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Mexico Manufacturing Plant is Top Performer for Intec

12 Sep 2012

The Intec Group of Palatine, Illinois is global supplier of automotive parts and systems. Specifically, the company is a manufacturer of switches, sensors, control modules, door and fuel systems, and engine electronics.

The company employs three hundred and seventy-five people at its Guaymas manufacturing plant, which accounts for $33 million in annual U.S. sales. In addition to U.S. customers, the plant serves customers in Mexico, Canada and China. The plant is located in The Offshore Group’s Roca Fuerte Industrial Park.

According to Intec President and CEO Steven M. Perlman, having a Mexican location improves Intec’s performance both directly and indirectly.

“Directly, it is the highest performing of all our global facilities, including those in Asia,” Perlman said. “The skills and work ethic of the staff there have resulted in Intec Mexico delivering our companies highest margins and the best quality and service to our customers.

“Indirectly, Intec Mexico’s performance has motivated our customers in sourcing more business with Intec’s U.S. and Asia facilities. Intec Mexico is also developing technology that will be used by our other factories.”

Intec has been manufacturing in Mexico since 2002. It has operated under the “manufacturing shelter” business model administered by the Tucson, based- Offshore Group. The company provides outsourced manufacturing support or “shelter” services to Intec, as well as to a diversity of other manufacturers in major industries. Fundamentally, the shelter business model mimics outsourcing, but, under its auspices, manufacturers maintain control of critical core value-added functions such as production and manufacturing processes, strategy planning, hiring decisions and product-specific parts and materials procurement. The shelter company handles the administrative side of setting up and managing a plant: permitting and regulation, recruiting both direct and indirect labor, the importing and set-up of production machinery and raw materials, utilities relationships, and the payment of salary and benefits to the workforce.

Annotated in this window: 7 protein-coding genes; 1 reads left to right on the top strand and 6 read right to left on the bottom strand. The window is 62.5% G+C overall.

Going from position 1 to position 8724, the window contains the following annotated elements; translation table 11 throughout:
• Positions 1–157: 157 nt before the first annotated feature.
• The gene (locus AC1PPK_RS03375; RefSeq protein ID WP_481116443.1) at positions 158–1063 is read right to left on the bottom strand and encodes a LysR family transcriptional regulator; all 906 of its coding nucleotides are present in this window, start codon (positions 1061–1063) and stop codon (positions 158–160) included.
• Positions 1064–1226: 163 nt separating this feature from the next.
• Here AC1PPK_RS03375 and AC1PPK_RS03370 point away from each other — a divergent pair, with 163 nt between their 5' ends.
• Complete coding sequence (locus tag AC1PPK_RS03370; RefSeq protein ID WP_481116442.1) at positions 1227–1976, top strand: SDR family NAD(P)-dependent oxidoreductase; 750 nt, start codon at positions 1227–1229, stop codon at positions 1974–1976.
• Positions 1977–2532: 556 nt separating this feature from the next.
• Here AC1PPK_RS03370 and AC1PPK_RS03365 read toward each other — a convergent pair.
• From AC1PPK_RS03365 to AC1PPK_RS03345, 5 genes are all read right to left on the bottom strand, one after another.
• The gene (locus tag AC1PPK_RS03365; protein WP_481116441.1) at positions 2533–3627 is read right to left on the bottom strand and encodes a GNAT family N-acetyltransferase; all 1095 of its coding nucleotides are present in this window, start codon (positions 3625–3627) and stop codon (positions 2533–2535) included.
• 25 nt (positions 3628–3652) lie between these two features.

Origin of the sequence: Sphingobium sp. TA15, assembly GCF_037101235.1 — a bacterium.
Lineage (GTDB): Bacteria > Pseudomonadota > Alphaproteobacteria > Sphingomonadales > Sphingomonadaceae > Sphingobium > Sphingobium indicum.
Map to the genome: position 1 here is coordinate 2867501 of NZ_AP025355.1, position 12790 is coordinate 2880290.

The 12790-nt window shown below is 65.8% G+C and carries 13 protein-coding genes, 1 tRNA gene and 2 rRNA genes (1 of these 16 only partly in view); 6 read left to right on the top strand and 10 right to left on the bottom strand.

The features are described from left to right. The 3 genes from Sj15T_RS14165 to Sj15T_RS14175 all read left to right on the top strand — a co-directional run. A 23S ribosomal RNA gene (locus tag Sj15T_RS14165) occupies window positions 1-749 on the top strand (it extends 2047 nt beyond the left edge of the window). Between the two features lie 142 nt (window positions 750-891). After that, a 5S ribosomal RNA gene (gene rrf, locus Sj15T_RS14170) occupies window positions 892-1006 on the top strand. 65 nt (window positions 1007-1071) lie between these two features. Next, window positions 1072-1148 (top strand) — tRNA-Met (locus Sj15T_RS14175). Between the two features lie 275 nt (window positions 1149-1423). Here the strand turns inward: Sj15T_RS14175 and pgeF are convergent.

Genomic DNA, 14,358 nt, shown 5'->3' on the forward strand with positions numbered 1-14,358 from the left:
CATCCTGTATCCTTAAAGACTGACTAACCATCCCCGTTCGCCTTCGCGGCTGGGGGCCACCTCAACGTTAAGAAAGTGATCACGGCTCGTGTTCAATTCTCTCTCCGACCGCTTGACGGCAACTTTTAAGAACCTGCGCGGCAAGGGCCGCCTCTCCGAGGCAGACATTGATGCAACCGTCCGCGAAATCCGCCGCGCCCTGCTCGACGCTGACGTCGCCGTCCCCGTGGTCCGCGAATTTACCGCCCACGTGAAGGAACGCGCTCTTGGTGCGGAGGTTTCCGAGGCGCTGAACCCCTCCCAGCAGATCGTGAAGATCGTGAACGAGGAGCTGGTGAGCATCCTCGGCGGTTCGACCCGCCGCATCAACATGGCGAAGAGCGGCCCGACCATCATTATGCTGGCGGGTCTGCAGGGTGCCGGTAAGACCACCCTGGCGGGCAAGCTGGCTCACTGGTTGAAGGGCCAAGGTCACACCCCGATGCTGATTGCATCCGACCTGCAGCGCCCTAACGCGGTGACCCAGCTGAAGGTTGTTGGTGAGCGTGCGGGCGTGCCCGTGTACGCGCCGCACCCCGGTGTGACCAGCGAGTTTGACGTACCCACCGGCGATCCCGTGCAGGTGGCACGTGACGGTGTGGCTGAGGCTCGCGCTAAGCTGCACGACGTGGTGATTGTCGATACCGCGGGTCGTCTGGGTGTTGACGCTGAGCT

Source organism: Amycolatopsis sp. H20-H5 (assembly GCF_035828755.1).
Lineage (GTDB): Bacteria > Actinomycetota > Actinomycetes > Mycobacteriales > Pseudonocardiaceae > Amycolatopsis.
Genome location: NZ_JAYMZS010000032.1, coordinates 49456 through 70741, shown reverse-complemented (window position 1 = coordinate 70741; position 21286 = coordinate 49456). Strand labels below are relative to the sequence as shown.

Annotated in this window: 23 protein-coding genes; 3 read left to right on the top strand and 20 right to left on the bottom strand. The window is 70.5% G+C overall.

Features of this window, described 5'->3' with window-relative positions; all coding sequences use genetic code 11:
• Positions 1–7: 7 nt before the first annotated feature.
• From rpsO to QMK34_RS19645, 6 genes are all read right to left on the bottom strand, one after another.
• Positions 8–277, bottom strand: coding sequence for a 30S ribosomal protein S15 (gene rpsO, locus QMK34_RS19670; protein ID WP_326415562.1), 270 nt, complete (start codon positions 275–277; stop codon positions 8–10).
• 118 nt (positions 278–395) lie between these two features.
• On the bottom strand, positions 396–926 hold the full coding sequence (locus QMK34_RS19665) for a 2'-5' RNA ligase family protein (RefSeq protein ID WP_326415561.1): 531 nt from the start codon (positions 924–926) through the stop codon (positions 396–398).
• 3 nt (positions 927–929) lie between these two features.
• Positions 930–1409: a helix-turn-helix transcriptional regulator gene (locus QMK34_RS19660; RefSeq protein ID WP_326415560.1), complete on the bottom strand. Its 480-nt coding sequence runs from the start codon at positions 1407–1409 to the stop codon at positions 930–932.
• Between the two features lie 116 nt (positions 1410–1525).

Our partner in Mexico handles “essential, but not necessarily value-added activities” that have an impact on our manufacturing, Perlman stated.

“Those are many of our ‘back office’ or administration requirements, including payroll and benefits administration, tax administration, non-direct material purchasing, recruiting and employment screening. This frees up the top-level people in our organization to work on strategies that provide a better value proposition for our clients.”

Perlman said Intec Mexico is an important part of the company’s growth strategy. Because the plant is so efficient, the company has been able to “reclaim” factory floor space for additional growth.

“This has delayed our need to expand beyond the current facility, but we believe we will be expanding our capacity beyond our current industrial building within five years. In the meantime, the current plan is to increase output and revenues at the existing Mexico facility by at least 20 percent and as much as 50 percent.”


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